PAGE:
This is a good time to pose that question, with Toby Young's How To Lose Friends and Alienate People, directed by Robert B Weide, coming out on 3 October, followed by Chris Cleave's Incendiary, directed by Sharon Maguire (24 October) and Fight Club author Chuck Palahniuk's Choke, directed by Clark Gregg (21 November).

The novelist Rose Tremain, for whom the film version of her 1990 Booker-nominated novel Restoration (out in 1995, starring Meg Ryan, Hugh Grant and Robert Downey Jr), was "a huge disappointment", says that she couldn't sit through the film again. But other adapted writers often find themselves basking in the glory of rampant book sales.

These include Ian McEwan, whose 2001 Booker-nominated novel Atonement was last year transformed into the Keira Knightley/James McAvoy box-office hit, directed by Joe Wright. According to Nielsen BookScan, Atonement sold 661,827 copies before the movie came out last year. After the film's release, sales of the tie-in book total 642,595 so far – so the film has doubled sales of the book.

Soon to be released as movies are Audrey Niffenegger's Time Traveler's Wife, directed by Robert Schwentke and due out in the United States in November. Richard Yates's classic Revolutionary Road, due for American release in December and directed by Sam Mendes, reunites Kate Winslet and Leonardo DiCaprio for the first time since Titanic. And the sixth instalment of JK Rowling's Harry Potter saga, The Half-Blood Prince, is now scheduled for release next summer.

Other books in the movie pipeline include next year's version of Alice Sebold's The Lovely Bones, directed by Peter Jackson. Tim Winton's Dirt Music, directed by Phillip Noyce, is due out in 2010. And firmly on the movie "to do" list are Life of Pi by Yann Martel and Vernon God Little by DBC Pierre.

The film tie-in editions produced by the publishing houses for the big movie adaptations can sell in enormous numbers, as well as boosting sales of the regular editions. According to Random House, the tie-in edition of Memoirs of a Geisha (2005) sold more than 330,000 copies, and sales of the standard edition picked up by 50 per cent at the same time. The tie-in of Captain Corelli's Mandolin (2001) sold more than 300,000 copies, and the standard edition sold more than 250,000 copies that year.

This is a fascinating story, to read it in full link here to The Independent online.
Where the heart is

Michele Powles, Author and director of New Zealand Book Month

Having returned home to New Zealand and my west Auckland house recently, this topic has been hovering near the surface of my thoughts of late.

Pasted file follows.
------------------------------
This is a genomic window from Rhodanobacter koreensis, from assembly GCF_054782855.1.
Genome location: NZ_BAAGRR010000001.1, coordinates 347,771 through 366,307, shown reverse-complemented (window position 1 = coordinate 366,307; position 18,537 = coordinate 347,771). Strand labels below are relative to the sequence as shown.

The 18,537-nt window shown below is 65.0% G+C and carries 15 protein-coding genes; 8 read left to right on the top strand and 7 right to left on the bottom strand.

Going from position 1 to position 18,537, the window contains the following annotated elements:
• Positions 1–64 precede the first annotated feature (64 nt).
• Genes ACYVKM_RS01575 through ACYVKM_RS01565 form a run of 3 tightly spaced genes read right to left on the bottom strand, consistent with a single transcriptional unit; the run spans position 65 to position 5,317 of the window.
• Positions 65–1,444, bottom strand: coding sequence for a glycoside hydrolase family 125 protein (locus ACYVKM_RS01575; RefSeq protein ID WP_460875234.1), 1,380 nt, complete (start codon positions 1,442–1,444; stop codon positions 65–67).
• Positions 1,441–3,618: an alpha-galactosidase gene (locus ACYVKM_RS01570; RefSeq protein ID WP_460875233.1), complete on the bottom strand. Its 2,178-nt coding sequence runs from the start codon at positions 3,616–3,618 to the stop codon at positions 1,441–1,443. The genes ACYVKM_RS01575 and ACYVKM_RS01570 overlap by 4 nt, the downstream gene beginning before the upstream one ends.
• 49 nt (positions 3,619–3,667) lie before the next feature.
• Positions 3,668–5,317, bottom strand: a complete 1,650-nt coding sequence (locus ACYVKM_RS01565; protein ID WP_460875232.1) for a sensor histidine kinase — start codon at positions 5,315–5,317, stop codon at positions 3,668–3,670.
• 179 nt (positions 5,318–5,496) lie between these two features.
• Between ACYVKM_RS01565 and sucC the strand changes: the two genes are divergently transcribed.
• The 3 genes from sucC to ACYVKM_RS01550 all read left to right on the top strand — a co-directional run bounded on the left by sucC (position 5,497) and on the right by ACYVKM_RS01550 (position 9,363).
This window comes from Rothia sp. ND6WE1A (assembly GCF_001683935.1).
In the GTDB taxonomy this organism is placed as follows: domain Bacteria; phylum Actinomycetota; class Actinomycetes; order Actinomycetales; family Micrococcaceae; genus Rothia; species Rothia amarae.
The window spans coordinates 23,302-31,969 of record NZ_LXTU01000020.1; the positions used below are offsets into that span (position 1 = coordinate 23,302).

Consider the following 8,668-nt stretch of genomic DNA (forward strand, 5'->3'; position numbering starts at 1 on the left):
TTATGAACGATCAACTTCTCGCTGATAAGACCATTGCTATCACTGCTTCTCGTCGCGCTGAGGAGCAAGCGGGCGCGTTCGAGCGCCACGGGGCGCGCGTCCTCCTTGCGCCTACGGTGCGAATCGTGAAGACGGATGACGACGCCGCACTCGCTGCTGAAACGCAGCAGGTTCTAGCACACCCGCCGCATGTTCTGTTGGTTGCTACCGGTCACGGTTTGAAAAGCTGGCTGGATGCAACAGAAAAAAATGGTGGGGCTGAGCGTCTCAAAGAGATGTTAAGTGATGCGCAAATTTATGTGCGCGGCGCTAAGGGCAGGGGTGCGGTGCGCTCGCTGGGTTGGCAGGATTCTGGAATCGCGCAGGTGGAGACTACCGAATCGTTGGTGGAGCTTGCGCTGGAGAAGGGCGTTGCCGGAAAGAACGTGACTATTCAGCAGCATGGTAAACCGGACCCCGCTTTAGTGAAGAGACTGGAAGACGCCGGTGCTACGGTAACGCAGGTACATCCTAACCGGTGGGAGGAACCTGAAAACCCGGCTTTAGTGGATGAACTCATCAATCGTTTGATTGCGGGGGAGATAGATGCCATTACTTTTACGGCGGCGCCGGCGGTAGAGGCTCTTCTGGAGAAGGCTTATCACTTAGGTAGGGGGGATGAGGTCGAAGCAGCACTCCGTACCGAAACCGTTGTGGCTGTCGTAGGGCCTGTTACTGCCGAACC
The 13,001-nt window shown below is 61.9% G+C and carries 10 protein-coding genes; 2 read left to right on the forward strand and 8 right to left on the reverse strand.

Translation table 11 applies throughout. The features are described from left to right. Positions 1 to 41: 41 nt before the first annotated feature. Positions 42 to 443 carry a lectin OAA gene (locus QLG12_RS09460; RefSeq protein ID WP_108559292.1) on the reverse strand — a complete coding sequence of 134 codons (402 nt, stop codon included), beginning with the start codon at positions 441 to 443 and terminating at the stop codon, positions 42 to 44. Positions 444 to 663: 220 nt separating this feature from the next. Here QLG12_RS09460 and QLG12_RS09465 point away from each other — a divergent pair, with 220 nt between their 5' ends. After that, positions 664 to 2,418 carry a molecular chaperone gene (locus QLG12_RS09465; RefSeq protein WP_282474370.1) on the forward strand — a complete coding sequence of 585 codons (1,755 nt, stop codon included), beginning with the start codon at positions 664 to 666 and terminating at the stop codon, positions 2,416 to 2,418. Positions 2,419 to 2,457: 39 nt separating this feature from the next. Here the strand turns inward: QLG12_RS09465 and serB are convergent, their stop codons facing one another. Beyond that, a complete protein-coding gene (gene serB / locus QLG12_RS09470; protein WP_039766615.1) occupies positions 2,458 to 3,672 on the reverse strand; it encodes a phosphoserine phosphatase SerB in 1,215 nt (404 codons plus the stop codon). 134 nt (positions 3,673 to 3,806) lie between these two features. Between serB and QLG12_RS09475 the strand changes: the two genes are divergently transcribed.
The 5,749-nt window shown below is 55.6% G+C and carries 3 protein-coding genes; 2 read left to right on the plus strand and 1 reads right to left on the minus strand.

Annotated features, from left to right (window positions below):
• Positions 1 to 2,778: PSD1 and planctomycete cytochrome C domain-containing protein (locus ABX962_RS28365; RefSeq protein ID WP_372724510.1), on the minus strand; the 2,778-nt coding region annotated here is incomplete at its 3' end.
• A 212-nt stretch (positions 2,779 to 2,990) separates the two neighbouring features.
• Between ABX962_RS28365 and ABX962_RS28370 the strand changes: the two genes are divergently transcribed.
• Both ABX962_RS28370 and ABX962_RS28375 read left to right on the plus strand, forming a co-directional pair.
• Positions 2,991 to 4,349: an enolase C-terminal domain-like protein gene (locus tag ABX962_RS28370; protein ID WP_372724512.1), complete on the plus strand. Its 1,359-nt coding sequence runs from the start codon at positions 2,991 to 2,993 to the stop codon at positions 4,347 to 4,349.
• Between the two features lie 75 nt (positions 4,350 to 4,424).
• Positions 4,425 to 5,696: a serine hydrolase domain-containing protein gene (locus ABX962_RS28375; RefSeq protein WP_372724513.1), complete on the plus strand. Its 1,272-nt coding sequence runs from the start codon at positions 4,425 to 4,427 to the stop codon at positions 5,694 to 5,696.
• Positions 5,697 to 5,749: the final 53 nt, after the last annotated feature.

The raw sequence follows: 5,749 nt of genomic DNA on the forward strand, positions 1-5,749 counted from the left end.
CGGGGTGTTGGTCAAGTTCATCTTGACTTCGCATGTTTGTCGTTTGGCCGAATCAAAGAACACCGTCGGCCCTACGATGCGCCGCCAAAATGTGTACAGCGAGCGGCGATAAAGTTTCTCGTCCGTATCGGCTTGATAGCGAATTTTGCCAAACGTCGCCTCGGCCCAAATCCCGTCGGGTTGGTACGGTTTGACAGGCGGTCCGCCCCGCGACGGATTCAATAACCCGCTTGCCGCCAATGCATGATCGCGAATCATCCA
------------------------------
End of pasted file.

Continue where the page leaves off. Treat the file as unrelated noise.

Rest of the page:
Being home has meant being able to unpack all my books (and there are lots of them), shake out the trunk of costumes from dancing days, plant vegetables, strip wallpaper, and paint grandfather clocks on the wall. It's meant eating feijoas and relishing the thrust and jab of their flavour, spitting watermelon pips at anyone who is close enough without being frowned at, and being the one who has to send Twisties, Tim Tams and Marmite overseas in care packages.

Home is hot sun, green unfurling fronds, black sand in the hairline, and sharp stinging mosquito bites.
But these are mostly nostalgic memories of what home means: these are memories of a never-ending Kiwi summer. Home now means never-ending rain and the land reaching slick muddy hands up to pull you down: squelching you into its boggy unhappy mire.

Home really, is a story. The fiction we pen to boost our spirits when it's raining, or to celebrate the glory of nature, or the sun, or the wide blue ocean. Home is in the emails we write to our poor friends still stuck in a European or North American winter; or in living on the beach, looking at a never-ending blue sky while breakers crash and people smother their burnt sausages in tomato sauce. Home, surely, is where we start from and what we compare everything else to. Home is in our words, our memories. Home is in our stories.
Nice piece from Michele which appeared in the New Zealand Herald, yesterday, September 27.
Nice to have you home again Michele, and you are doing a great job for NZ Books!

Bookshops can provide explosive revelations

By Kathleen Noonan writing in the Courier Mail, Brisbane.
September 27, 2008

BOOKSELLERS are arms dealers and libraries are weapon stockpiles.
They loan and sell these things we call books.
Books are actually little grenades that detonate in our minds days and weeks and even years later.

You're lying in bed at 2am reading a book and kapow!Something explodes.
The words hold some revelation.Something finally makes sense or is suddenly revealed.

Sometimes I'm surprised the whole neighbourhood doesn't hear and come running in their faded pyjamas and the dogs don't go mad barking and the person next to me doesn't wake, sit up and say: "What the hell was that?"And I'd have to say casually: "Oh, just an idea."

But there's no "just" about it.

Sometimes we go through a whole day, or whole week, or whole month in the midst of people talking about Fannie Mae and silly footballers in toilets - and you start to feel empty and hungry for an authentic idea.We are starving for something truly stimulating.

Then bang, between two simple bits of hard cardboard, there it is.

Books - these friends we turn to when life turns mean, when love deserts us, when shares plummet and the debtors knock - can deliver welcome shockwaves in our minds.

I was thinking about little grenades sitting in soft spring light near the Brisbane River listening to an angular woman with wise words and 'fro hair at the Brisbane Writers Festival.